There is a large consensus regarding the positive benefits resulting from employee engagement. A meta-analysis of all available field experiments on leaders empowering subordinates was conducted on a total of 105 studies. The study’s focus assessed whether an empowering leadership style was linked to improved job performance and whether this was true of different types of performance, such as routine task performance, organisational citizenship behaviour and creativity.

Besides demonstrating the benefits of empowerment, such as increased levels of creativity, trust, organisational citizenship behaviour and sense of autonomy, another interesting finding was revealed.

When a leader empowers employees, they ask them to take on additional challenges and responsibilities at work. Employees could view this in one of two ways:

  1. Greater autonomy or shared decision-making as an indication that the leader trusts them and is providing them with opportunities for self‐development and growth; or
  2. They may see those as evidence that the leader cannot lead and is trying to avoid making difficult decisions.

In the second view, employees may become frustrated and uncertain about their role, leading to poorer performance on tasks. It is therefore vital that, when trying to empower their employees, leaders do not add too much pressure or create uncertainty.

There are times when empowering someone who is not ready for it can backfire. There are many reasons, such as the newly empowered employee not being able to handle the increased responsibility, stress or work; they may not be good at making decisions;  and they may make bad decisions and not disclose the outcome until it is too late to be fixed.

The study showed that the effects of leading by empowering others are determined by how employees perceive their leader’s behaviour. The study found that empowering leadership can become positive under the following conditions:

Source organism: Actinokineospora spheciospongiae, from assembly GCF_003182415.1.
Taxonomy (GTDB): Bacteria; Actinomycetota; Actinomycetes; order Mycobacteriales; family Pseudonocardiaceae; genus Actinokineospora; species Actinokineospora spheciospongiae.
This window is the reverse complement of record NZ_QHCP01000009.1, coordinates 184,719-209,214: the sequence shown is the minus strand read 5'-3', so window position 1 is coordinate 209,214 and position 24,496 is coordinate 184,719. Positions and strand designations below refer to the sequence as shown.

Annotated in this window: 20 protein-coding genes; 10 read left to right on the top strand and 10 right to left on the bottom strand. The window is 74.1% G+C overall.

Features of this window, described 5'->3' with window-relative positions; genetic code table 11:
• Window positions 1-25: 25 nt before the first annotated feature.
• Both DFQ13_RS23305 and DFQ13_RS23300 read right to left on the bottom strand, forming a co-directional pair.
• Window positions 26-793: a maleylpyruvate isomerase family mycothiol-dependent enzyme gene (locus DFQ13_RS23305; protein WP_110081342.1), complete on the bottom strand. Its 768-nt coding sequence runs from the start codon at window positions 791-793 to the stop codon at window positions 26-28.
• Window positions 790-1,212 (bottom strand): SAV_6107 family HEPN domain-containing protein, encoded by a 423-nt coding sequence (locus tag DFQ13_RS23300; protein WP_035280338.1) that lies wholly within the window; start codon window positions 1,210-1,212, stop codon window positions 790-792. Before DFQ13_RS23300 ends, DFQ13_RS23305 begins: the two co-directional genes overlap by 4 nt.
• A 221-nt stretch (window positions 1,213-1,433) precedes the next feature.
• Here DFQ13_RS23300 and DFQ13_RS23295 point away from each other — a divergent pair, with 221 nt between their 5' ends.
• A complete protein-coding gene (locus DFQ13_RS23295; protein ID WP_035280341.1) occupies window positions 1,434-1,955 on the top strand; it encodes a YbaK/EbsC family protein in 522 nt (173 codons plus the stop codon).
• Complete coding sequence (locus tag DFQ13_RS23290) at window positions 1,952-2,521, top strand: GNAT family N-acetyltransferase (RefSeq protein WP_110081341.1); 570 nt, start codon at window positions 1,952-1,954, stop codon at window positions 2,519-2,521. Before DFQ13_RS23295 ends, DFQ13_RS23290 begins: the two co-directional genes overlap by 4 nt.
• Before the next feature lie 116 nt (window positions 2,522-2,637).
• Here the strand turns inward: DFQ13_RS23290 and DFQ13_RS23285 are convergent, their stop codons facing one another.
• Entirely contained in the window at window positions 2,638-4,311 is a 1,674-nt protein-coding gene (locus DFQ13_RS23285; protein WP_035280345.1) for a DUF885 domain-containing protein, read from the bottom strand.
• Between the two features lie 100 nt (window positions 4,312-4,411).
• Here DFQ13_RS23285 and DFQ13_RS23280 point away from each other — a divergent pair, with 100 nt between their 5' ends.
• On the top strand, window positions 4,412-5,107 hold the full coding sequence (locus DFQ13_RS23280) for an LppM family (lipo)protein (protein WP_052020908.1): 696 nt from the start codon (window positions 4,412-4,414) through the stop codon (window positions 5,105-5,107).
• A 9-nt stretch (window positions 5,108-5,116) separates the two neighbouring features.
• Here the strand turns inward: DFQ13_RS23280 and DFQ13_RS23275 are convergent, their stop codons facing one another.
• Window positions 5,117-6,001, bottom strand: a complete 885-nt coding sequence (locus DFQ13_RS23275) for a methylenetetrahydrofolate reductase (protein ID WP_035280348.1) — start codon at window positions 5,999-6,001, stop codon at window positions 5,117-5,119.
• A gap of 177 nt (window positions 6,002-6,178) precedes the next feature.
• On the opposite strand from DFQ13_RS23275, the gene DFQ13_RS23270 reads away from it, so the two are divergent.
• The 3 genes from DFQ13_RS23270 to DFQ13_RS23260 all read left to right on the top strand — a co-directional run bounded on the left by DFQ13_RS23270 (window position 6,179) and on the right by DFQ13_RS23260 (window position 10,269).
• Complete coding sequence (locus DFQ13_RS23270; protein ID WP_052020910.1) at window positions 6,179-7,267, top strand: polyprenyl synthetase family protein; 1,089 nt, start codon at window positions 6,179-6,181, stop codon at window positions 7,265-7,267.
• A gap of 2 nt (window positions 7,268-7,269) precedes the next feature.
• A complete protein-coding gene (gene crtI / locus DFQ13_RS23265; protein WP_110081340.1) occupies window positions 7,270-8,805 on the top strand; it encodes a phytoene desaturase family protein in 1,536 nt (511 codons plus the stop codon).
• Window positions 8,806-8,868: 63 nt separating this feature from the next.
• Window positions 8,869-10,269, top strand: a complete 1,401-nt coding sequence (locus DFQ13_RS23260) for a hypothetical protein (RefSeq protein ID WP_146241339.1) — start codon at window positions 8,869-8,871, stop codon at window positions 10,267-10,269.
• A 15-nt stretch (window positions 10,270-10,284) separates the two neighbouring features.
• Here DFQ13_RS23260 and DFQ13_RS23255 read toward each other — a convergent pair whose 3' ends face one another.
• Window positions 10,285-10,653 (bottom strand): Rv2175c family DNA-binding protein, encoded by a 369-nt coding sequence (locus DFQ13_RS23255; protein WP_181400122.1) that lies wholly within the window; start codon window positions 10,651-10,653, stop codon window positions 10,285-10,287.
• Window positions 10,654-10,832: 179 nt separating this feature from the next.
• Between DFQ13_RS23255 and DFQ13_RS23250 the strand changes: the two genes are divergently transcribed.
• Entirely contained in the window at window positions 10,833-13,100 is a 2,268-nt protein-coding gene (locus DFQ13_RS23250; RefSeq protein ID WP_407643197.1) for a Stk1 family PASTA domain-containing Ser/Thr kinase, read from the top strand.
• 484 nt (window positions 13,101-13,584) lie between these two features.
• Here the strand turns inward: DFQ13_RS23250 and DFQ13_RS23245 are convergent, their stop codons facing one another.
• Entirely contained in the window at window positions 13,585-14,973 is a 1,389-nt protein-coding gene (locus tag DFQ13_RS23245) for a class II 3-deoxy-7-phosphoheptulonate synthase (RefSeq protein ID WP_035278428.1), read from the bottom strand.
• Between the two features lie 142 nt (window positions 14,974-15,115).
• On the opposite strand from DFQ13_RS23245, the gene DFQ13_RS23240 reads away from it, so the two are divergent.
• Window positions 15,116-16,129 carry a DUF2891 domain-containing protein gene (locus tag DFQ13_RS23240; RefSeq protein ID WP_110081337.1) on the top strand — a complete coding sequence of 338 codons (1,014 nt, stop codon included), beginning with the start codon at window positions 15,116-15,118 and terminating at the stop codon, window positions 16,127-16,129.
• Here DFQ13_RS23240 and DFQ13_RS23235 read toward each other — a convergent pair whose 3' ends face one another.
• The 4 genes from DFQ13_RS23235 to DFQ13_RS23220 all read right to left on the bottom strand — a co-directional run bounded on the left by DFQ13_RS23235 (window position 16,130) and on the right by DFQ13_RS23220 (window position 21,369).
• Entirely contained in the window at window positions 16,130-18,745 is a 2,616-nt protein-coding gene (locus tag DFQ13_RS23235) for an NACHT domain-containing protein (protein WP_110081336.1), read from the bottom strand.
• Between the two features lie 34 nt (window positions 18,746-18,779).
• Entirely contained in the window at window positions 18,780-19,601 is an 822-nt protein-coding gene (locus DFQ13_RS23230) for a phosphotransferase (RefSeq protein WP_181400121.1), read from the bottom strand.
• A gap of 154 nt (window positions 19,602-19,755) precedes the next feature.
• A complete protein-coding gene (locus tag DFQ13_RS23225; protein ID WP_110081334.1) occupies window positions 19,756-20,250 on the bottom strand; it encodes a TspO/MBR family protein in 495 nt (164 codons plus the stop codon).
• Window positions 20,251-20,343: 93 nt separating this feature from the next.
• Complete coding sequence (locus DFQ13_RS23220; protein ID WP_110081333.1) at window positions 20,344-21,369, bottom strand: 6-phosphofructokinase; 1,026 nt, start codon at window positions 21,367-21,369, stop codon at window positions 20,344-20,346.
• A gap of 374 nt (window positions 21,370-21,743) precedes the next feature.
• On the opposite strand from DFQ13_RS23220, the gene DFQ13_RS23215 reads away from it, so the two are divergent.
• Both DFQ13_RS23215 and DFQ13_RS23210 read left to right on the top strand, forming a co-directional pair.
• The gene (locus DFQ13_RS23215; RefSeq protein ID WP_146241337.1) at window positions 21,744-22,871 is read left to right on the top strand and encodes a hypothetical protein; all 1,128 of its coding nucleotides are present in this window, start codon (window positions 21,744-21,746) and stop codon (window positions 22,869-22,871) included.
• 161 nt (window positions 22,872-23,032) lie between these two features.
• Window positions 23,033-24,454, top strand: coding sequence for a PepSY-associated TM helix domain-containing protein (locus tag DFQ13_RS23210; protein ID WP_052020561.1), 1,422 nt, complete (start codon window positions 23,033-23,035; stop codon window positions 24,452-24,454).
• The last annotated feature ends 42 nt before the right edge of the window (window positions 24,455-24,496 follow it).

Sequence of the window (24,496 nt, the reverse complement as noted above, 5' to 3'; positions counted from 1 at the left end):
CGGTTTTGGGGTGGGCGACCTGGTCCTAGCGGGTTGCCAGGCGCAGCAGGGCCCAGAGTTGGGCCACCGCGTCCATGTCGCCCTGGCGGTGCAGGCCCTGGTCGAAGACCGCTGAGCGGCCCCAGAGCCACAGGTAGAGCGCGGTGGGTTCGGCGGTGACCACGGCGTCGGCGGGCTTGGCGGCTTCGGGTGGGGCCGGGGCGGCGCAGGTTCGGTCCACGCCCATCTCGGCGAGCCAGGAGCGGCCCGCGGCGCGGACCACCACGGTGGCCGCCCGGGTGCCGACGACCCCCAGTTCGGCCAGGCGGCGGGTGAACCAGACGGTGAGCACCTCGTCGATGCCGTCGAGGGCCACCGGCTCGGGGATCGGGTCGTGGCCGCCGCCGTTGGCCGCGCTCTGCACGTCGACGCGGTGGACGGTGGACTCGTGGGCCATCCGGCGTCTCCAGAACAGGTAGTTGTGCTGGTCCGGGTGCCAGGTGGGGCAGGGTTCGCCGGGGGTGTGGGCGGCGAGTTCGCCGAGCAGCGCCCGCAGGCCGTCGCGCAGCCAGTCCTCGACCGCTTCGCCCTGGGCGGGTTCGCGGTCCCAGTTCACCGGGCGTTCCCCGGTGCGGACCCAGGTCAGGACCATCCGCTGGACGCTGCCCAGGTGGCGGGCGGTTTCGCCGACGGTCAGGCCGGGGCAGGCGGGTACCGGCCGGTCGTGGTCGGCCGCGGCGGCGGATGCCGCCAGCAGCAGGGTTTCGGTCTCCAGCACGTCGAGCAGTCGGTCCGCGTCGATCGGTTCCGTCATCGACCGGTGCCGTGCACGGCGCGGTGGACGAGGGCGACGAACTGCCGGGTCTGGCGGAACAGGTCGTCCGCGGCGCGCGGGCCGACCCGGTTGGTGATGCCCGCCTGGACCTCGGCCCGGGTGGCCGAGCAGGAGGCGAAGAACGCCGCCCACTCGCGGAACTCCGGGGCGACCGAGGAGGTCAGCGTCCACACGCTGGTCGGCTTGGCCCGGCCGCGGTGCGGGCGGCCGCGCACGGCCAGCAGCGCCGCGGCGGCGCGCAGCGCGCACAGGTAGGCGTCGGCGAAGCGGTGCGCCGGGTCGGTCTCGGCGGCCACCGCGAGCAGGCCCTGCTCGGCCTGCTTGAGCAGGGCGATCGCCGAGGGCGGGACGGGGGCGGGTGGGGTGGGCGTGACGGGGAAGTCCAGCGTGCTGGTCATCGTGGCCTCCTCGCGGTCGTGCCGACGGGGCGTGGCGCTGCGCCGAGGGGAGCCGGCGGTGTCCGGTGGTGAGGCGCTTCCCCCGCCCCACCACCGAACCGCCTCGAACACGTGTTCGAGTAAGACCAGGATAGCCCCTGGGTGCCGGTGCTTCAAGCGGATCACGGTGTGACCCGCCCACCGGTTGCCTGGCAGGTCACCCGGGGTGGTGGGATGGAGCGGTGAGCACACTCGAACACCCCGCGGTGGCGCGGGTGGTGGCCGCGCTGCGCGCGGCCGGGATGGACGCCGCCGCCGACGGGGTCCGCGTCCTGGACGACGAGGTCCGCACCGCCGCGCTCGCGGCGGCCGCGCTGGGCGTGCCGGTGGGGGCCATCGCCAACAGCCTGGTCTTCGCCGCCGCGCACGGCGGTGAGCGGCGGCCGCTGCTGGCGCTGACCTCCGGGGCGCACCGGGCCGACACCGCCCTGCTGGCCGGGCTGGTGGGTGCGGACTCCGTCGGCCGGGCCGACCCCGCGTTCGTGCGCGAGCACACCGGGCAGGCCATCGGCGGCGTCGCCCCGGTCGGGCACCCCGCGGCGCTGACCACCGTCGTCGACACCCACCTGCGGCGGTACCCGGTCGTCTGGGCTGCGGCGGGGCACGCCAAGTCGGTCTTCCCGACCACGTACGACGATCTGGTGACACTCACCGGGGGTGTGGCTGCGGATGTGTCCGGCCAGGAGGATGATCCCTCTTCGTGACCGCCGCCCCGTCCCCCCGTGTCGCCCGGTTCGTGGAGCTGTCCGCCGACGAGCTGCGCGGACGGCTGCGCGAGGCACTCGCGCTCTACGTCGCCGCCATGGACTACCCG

1. When empowerment is underpinned by mentoring and supporting employee development, it can create a trusting relationship;
  2. Employees have their own expectations of how much leaders should try to empower them. When the leaders’ empowering approaches align with subordinates’ expectations – for example, if they grant just enough autonomy and decision-making responsibilities; and
  3. Empowering leadership had a stronger positive influence on the performance of employees who had less experience in the organisation compared to employees who had been in their jobs for longer.

When considering empowering somebody, take the following into consideration:

  • Look for traits that are critical to success such as confidence, morals and good communication skills;
  • Have a conversation to ascertain whether empowerment and extra responsibility is what the individual wants or can handle;
  • Ensure a that development plan is in place to build leadership skills;
  • Ensure expectations and boundaries are clearly set out; and
  • Monitor them closely.

References:

Lee, A., Willis, S., &Tian, A.W. (2018). When empowering employees works, and when it doesn’t. Retrieved from https://hbr.org/2018/03/when-empowering-employees-works-and-when-it-doesnt

Shimonski, R. (2014). Empowerment can backfire on a leader. Retrieved from https://www.linkedin.com/pulse/20141102210019-9900464-empowerment-can-backfire-on-a-leader-turn-negative-to-positive-now/

 

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